Note from Editor:

We are all well aware of the expanding immigrant crisis on our southern border. Virtually every night on the national news we see a fresh clip of migrant children being abused or dying, or tear gas canisters flying toward immigrants seeking to cross our borders, or one politician after another pontificating about The Wall.

However, these images flash before our eyes in seconds and often they are merely panoramic shots that fail to reveal the actual faces of those who have come north to try and gain entry to our country. Doubtless, there are as many reasons for making the perilous trek over hundreds, even thousands, of miles as there are people making it. Undoubtedly, some of the migrants have a criminal background and some may well have criminal intent. Yet, surely there are also thousands who only come seeking a better life for themselves and their families—just as our own ancestors did, for, after all, America is a nation of immigrants and their descendants.

What is inarguable is that those on our southern border seeking entry are all human beings, with stories to tell, and dreams yet unrealized. They deserve closer attention than many of us give them. One small way of addressing this issue is to study the faces of a few who have borne great hardship to journey to the American border. Our frequent and distinguished contributor Morgan Smith has created a powerful photographic essay that Trajectory Journal is proud to share with all our readers.

Morgan’s photos and commentary are below. As always, please feel free to reach out to us with your comments, questions, and concerns. Trajectory remains committed to sharing words and art that enlighten.

Note from author Morgan Smith,

Although the press has focused on the deplorable situation for migrants at the Tijuana, Mexico border crossing, hundreds of migrants have also come to Juárez, Mexico to await what are called “asylum hearings” with US Border Patrol officials. Fortunately for them, there is a Catholic-based facility called La Casa del Migrante where they can stay and be cared for.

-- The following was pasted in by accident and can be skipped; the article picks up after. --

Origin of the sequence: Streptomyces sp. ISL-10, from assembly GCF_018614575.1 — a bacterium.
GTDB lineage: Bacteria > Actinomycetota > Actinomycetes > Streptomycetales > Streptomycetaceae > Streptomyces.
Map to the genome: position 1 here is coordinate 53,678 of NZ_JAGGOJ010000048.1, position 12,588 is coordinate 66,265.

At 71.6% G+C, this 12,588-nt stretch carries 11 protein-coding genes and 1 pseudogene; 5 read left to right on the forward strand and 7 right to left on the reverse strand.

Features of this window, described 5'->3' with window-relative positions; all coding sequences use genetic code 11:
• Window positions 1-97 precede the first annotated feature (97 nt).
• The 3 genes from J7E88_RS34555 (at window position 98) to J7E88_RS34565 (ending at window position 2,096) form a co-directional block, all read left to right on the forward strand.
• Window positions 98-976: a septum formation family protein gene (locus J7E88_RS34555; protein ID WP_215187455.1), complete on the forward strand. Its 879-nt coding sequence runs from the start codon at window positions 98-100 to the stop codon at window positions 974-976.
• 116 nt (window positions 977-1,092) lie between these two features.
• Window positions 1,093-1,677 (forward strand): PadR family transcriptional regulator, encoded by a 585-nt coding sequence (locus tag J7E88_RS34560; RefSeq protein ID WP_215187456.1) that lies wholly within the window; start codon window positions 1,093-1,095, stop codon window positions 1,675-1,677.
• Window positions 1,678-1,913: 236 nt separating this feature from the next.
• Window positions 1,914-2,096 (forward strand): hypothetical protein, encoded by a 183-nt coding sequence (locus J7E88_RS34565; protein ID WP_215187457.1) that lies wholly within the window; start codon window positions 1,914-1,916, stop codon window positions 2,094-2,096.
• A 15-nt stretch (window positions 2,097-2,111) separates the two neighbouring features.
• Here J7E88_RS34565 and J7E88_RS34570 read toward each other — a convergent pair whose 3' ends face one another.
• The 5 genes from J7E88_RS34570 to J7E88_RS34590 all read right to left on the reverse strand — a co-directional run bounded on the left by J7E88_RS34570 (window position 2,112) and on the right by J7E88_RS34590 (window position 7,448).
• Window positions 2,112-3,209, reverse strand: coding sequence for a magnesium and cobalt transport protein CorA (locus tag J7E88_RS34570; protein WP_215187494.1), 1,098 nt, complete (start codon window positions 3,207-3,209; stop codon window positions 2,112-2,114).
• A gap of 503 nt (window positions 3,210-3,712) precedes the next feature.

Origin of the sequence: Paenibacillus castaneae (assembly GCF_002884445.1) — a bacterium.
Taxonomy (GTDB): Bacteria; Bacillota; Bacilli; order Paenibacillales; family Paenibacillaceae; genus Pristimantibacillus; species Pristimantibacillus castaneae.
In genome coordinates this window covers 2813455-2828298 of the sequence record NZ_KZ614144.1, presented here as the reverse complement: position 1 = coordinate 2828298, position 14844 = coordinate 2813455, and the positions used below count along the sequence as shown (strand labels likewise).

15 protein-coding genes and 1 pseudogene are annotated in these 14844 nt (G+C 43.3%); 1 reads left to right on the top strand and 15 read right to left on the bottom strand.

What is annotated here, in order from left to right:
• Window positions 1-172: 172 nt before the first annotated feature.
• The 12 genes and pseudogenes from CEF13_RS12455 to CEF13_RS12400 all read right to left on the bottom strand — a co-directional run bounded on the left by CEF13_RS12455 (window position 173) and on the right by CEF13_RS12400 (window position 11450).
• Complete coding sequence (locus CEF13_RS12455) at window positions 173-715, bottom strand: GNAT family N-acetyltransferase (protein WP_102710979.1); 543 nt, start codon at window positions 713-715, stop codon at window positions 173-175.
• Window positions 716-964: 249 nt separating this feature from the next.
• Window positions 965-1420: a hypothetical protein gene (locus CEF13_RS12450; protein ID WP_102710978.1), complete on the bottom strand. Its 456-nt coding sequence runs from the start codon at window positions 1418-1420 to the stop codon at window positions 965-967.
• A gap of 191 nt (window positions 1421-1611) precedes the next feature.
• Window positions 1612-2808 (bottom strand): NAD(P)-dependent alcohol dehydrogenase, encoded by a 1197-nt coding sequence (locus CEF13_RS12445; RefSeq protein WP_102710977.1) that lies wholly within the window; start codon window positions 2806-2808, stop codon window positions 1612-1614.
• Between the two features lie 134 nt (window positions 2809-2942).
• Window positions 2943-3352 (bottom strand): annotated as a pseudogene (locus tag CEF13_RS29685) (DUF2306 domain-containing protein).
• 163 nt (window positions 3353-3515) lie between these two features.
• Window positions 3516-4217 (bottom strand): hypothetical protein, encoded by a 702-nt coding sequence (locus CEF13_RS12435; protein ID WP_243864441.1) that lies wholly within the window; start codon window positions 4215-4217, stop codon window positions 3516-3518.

I have visited twice and have interviewed a number of these migrants. It is a very painful situation. Many of the families will qualify for asylum status, meaning that they are in grave danger in their home countries, but they will have a long wait. Many others have no chance of entering the US legally. They have been lured into making this long, dangerous trip by “coyotes” who tell them that entering the US and finding good jobs is easy and charge them large fees to bring them north, even knowing that they cannot qualify for asylum status.

Here are photos and some background on those I interviewed.

 

How will this end? It’s hard to be optimistic given the vicious power struggle in Washington. The elements of an overall solution to this immigration situation are, however, not at all complicated.
First, enact a guest worker program so that workers would be able to go back and forth more easily for seasonal work in agriculture and construction. Most of these workers stay here not because they want to but because it is so difficult to go back and forth.

Second, resolve the DACA issue. These young people were brought here when very small, have always lived here and the idea of sending them back to countries where they have no ties is simply cruel and unfair.

Third, create a path to citizenship for those others who are here, most of whom have families and jobs, pay taxes and are good citizens. Let them pay a fine for having come here illegally – or having overstayed their visas which is the more common situation – but don’t make them live in limbo forever.

Four, do a thoughtful and honest appraisal of the border security issue. The number of Border Patrol officers has doubled between 2004 and 2009 with most of the increases occurring during Obama’s presidency. I cross the border several times a month and what I see is overstaffing, not a security crisis. In fact, the numbers of migrants attempting to get into the US has declined dramatically. If there are still security issues, including areas where additional barriers are needed, let’s do it but in a thoughtful way.

Five, join with Mexico in helping stabilize countries like Honduras, Guatemala and Salvador so that their citizens can live at home in peace.

Six, tone down the ugly rhetoric.

If we treated immigration as a practical problem rather than an emotional one, we could solve it quickly. Unfortunately that may not happen soon.